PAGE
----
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The coagulation cascade can be divided into initiation and amplification phases (Figure 3). After vessel injury the TF:FVIIa complex activates both FX and FIX and together with FVa from activated platelets this leads to the generation of small amounts of thrombin. In this initial phase thrombin activates the cofactors FV and FVIII and also platelets. However, the TF:FVIIa complex is rapidly inhibited by TFPI in a FXa-dependent manner. Activated platelets play a key role in the amplification of the coagulation cascade because they provide a surface for the assembly of the tenase (FVIIIa:FIXa) and prothrombinase (FVa:FXa) complexes. Large amounts of thrombin  are generated and cleave fibrinogen to fibrin monomers that are crosslinked by FXIIIa.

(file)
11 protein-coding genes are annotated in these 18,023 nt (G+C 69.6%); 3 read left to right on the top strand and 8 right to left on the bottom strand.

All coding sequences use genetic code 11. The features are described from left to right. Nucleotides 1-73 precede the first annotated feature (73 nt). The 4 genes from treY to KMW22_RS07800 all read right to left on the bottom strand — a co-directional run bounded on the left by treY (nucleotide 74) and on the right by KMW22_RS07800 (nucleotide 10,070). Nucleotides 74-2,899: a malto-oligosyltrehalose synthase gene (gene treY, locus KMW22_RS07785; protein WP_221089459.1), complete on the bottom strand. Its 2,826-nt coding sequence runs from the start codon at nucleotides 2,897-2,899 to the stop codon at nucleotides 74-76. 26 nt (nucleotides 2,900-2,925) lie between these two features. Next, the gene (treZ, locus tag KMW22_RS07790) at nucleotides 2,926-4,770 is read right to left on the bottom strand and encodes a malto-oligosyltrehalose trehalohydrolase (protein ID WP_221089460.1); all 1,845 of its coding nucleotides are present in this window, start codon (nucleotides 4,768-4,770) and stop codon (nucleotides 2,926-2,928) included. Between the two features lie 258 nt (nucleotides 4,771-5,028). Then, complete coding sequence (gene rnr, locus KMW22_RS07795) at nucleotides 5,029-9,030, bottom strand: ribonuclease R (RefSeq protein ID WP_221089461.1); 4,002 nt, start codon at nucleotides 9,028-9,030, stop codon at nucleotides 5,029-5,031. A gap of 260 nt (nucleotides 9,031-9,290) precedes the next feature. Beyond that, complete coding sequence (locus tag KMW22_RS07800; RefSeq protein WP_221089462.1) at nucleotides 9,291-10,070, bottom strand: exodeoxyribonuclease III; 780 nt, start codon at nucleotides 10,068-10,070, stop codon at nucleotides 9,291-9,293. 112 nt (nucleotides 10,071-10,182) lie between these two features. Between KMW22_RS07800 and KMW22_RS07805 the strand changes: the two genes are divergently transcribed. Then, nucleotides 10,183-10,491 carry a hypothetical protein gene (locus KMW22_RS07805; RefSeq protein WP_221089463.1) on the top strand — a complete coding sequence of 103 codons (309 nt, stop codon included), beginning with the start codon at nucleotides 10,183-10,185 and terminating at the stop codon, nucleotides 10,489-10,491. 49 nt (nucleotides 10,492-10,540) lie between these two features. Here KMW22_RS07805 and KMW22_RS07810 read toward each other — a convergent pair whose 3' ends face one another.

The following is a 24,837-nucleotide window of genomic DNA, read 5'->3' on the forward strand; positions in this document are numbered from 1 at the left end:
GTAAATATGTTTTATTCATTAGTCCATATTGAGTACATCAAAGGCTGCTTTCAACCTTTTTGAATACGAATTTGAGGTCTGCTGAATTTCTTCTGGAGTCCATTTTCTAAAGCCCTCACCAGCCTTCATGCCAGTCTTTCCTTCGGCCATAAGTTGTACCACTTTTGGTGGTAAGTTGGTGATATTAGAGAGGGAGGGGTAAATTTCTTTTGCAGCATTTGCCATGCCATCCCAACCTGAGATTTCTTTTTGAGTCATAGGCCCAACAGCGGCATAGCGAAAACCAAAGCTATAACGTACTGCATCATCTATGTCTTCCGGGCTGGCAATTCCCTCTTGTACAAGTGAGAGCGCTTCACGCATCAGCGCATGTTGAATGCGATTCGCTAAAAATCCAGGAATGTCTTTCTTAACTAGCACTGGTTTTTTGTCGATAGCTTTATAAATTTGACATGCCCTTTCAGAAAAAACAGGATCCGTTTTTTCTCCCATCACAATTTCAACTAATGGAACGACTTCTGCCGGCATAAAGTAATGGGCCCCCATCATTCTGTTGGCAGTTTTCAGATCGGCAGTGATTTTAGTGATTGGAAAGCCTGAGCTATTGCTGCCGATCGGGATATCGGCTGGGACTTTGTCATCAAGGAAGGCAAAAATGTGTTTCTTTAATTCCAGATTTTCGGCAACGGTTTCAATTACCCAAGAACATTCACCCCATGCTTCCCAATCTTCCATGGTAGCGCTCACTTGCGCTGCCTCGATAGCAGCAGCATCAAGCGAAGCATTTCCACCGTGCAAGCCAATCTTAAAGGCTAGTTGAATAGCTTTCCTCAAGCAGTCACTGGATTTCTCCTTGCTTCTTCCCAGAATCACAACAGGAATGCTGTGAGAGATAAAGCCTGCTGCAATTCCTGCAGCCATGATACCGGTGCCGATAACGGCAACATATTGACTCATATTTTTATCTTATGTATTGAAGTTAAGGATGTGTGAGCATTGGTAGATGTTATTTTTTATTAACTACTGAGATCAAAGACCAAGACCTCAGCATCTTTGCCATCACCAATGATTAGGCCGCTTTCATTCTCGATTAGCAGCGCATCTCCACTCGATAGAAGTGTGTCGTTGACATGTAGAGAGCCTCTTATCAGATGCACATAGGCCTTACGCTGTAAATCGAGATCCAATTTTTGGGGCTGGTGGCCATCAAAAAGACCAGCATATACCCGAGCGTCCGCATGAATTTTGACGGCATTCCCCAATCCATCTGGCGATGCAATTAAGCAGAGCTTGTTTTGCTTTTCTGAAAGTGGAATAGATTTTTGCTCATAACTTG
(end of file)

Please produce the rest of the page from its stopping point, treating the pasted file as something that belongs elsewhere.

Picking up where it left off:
Schematic representation of coagulation cascade, as described in previous text. The coagulation cascade divided into the extrinsic pathway, consisting of the FVIIa:TF complex and the intrinsic pathway, which follows a pathway of activation from FXII to FXIIa, then FX to FXa, then FXI to FXIa and FVIII to FVIIa. The two are activated by the FVIIa:TF complex. Both pathways go to the common pathway, which follows the activation pathway of FX to FXa and FV to FVa, then FII to FIIa, which, along with platelets, leads to fibrin clots.